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In Bank of America v. City of Miami, 2017 WL 1540509, the United States Supreme Court faced a claim by the City of Miami that two banks had violated the federal Fair Housing Act by issuing loans to black and Latino customers on terms less favorable than loans issued to similarly situated customers who were white and non-Latino. The Court’s decision represented a partial victory for each side: It held that the City had standing to bring the claim, but imposed on the City a burden to prove that any violation constituted the proximate cause of the City’s harm.
By Timothy Hill
In a recent decision, the Eastern District of New York dismissed a multi-pronged challenge to a local municipal ordinance that regulates rental of property on a short-term or transient basis.
Neighborhood Garden Users May Establish Adverse Possession Claim
Purchaser Entitled to Return of Down Payment Upon Revocation of Mortgage Commitment After Expiration of Contingency Period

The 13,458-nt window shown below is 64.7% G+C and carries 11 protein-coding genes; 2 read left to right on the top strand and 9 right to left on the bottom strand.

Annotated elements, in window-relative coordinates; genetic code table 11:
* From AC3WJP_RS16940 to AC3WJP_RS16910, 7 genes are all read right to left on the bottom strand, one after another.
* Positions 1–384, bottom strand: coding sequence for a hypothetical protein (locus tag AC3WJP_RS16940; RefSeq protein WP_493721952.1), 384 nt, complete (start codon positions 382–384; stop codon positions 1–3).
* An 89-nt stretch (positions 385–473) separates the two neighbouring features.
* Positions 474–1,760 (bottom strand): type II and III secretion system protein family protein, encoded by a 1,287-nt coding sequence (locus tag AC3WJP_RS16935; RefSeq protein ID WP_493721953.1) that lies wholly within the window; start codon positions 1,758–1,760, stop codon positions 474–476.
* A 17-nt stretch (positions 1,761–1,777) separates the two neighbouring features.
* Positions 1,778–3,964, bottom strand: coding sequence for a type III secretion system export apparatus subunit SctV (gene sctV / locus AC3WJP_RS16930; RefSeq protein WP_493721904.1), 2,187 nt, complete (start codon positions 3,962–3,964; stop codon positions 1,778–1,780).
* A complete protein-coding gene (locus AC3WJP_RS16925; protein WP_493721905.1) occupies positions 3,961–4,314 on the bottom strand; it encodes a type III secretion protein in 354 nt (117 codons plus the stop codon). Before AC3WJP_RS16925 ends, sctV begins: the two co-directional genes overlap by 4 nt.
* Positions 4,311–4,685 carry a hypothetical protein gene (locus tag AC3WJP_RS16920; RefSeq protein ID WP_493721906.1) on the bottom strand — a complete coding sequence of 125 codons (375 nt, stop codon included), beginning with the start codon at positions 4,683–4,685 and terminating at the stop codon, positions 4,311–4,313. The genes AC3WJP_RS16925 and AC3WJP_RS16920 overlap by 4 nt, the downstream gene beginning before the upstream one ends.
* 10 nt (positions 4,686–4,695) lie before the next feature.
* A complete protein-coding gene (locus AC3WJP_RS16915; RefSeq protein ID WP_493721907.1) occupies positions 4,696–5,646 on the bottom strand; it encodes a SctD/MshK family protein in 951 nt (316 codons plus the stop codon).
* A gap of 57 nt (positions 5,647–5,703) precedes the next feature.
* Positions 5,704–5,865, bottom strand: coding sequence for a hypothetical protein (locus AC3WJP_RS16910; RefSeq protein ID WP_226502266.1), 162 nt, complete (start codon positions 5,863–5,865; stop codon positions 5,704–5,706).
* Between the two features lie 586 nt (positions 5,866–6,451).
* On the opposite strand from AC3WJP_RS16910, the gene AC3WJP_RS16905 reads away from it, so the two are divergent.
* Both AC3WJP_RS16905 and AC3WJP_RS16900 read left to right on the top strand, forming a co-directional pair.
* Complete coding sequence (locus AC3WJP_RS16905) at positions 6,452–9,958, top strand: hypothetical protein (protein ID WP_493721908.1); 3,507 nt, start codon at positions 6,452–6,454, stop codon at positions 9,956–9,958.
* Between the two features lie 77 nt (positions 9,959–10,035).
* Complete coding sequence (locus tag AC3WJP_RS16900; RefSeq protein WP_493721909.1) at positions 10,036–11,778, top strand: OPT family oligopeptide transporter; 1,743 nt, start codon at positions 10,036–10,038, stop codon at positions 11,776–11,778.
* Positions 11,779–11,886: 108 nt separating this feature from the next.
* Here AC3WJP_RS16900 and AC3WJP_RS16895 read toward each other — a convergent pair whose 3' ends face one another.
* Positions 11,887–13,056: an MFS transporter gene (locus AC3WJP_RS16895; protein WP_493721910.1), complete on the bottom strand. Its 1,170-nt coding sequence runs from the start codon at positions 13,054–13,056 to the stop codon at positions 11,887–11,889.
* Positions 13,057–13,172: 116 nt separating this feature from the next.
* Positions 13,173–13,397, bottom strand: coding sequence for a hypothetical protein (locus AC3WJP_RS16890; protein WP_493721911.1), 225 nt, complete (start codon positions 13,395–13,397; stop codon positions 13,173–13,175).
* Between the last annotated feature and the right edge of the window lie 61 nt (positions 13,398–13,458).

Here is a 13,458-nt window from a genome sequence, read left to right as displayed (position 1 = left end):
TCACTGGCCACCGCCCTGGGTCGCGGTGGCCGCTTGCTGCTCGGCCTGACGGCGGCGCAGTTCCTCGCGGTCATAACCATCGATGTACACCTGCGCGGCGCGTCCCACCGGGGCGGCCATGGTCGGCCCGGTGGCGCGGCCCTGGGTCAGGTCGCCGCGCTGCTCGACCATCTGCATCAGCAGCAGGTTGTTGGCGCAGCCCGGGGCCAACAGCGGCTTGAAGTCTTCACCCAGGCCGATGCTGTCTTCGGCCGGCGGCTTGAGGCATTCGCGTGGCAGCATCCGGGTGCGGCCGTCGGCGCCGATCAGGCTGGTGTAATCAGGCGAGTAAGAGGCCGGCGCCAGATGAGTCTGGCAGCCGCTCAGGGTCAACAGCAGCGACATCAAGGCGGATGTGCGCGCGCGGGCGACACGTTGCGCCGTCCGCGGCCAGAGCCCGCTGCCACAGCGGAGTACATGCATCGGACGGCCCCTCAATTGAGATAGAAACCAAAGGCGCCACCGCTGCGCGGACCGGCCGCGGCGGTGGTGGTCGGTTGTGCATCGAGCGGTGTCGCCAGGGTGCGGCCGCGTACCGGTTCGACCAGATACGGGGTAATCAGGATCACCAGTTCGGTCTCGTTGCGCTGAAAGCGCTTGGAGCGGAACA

Law Firm Not Liable to Non-Client for Turnover of Escrow Funds
Law Firm Not Exempt From Claim Under RPL 265-B
Presumption of Due Execution Rebutted
Title Insurance Regulation Annulled
City Not Estopped to Object to Nonconforming Building
Lawyer Advertising Billboards Not Treated As Onsite Advertisements
Town Not Obligated to Consider Zoning Amendment
East Harlem Rezoning Upheld
Failure to Register Precludes Landlord from Collecting Otherwise Lawful Rent Increases
Unlawful Entry and Detained Proceeding Requires Proof of Possession